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Senior Bowl 2011: Mark Herzlich and the 10 Most Inspiring Comebacks in Sports

Joseph ChasanCorrespondent INovember 6, 2016

Senior Bowl 2011: Mark Herzlich and the 10 Most Inspiring Comebacks in Sports

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    If you don't know the name Mark Herzlich, you probably should.  He's a linebacker for the Boston College Eagles who's getting ready to cap off his college career with an appearance in this weekend's Senior Bowl, but that's only the beginning of his story.

    Herzlich was a star for the Eagles and an NFL prospect in 2009 when his world came crashing down.  He was diagnosed with a rare form of bone cancer called Ewing's Sarcoma.  At the time, he didn't just not know if he was ever going to play football again, he didn't know if he was going to live.

    But he fought it, went through extensive treatment, and emerged five months later cancer-free.  After taking the 2009 season off to rest and continue treatment, he returned in 2010 and re-emerged as even more of a leader for Boston College, and as a symbol of hope for all those who afflicted by this terrible disease.

    In honor of his story, here are 10 of the other most inspiring comebacks in sports history.

10) Rick Ankiel

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    Ankiel was a highly touted pitching prospect for the St. Louis Cardinals who enjoyed a fine rookie season as a 20-year-old in 2000, going 11-7 with a 3.50 ERA and 194 strikeouts and finishing second in the voting for NL Rookie of the Year.

    Then the playoffs happened, and he forgot how to throw.  In his NLDS start against Atlanta, he walked six and threw five wild pitches in just 2.2 innings.  In two NLCS appearances against the Mets, he got through just 1.1 innings, walking five and throwing four wild pitches.  It was utterly baffling, but it was very real.

    He tried to keep pitching the next year, but couldn't shake the mental block.  Eventually, he had to face the facts that he was never going to be able to pitch in the major leagues again.  But that didn't stop him from playing in the major leagues again.

    Ankiel converted himself into an outfielder in 2005, and amazingly, started hitting.  He made it back to the majors in 2007, not as some feel-good-story call-up, but as a bona fide power-hitting, middle of the order star, and his career continues today.

    Not since Babe Ruth had there been such a position shift, and his seven-year odyssey back to the majors taught us all the power of perseverance.

9) Dara Torres

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    Dara Torres was a teenage swimming star in the 1980s, and one of the dominant American swimmers on the world circuit throughout the '80s and '90s.

    She appeared in four Summer Olympics for the United States, winning medals in each one, and retired from swimming after the 2000 Sydney Games in order to focus on having a family and being a mom.  She was already a feel-good story, being the oldest member of 2000 US Olympic swimming team and winning five medals.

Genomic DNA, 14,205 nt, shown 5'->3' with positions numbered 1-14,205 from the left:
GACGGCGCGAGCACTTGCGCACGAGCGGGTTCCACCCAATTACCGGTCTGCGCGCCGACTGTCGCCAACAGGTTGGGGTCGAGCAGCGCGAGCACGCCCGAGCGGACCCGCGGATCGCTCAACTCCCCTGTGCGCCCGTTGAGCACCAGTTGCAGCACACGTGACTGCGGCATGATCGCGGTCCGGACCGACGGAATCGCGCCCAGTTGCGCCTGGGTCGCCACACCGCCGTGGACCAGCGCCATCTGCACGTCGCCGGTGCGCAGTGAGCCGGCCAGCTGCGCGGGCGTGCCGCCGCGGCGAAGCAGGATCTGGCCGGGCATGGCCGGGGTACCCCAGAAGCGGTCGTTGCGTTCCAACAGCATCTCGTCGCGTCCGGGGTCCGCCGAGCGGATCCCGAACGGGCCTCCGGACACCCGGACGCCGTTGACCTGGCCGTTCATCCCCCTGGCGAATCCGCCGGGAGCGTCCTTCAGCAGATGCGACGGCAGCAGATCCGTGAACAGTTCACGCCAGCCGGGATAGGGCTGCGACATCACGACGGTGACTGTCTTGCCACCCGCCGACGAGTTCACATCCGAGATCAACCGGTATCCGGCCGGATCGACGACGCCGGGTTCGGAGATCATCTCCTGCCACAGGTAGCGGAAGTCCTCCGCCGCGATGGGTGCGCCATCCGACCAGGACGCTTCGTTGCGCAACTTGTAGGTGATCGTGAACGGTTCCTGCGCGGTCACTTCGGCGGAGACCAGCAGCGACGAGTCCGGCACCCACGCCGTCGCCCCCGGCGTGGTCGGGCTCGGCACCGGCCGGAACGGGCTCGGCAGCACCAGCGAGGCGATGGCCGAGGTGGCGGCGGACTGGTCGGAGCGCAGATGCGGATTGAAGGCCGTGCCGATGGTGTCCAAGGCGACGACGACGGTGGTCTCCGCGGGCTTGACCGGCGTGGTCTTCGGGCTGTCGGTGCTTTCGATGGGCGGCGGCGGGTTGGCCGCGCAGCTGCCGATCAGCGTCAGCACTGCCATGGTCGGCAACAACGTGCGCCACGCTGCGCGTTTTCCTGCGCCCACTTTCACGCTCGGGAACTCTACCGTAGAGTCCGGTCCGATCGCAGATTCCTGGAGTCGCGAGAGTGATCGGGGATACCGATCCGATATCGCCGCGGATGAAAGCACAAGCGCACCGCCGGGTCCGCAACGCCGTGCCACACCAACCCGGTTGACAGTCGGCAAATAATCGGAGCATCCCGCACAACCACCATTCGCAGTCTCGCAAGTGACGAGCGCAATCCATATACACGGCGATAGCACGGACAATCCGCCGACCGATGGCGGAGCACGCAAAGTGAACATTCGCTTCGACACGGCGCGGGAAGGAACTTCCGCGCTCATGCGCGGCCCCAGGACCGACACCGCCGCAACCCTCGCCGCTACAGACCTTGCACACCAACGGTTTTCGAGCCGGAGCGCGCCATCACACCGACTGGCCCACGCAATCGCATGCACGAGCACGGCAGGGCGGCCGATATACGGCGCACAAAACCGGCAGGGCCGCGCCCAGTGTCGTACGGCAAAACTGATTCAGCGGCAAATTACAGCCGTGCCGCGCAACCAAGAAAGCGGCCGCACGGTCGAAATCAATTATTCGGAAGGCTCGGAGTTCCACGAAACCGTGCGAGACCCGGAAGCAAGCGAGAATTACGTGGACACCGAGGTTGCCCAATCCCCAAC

But she defied all the odds when she returned to the pool in 2007 at age 40 and picked up right where she left off, just a year after giving birth to her first child.  She broke her own American record in the 50-meter freestyle that summer, 26 years after having initially set the record as a 15-year-old.

    She continued her comeback by qualifying for the 2008 Beijing Olympics, her record fifth games, and won three more Olympic medals.  At 41, she was the oldest American woman to ever swim in the Olympics and has already stated her intentions to keep going until London in 2012.

    She is an inspirational figure for every mother out there that they can still do anything younger people can do.

8) Gordie Howe

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    Mr. Hockey is best known for his legendary career with the Detroit Red Wings, during which he set virtually every record in the NHL books and led the Wings to four Stanley Cups.  But that's not where the inspirational part of his story comes from.

    Howe retired in 1971 at the age of 43 after 25 seasons in the league.  His love for the game still burned deeply, but a chronic wrist ailment nixed any thought of a return at the time.  That all changed, however, when his two sons, Mark and Marty, were starting their pro careers with the Houston Aeros of the newly formed WHA a few years later.

    He decided to have surgery on the wrist and made a triumphant return to pro hockey in 1973 at the age of 45.  But he wasn't just a token seat filler.  He led the Aeros to back-to-back championships in his first two years with the team and won a WHA MVP award.  Eventually, he was able to return to the NHL in 1979 for one final season at the age of 51 with the Hartford Whalers.

    Gordie Howe is arguably the most beloved figure in hockey history, not because of his talent, but because of his obvious love for the sport and ability to recapture his youth alongside his children.

7) Martina Navratilova

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    Martina Navratilova was already one of the greatest players in tennis history when she first retired from competition in 1994, having won 167 singles titles, including 18 Grand Slam titles, over her prolific career.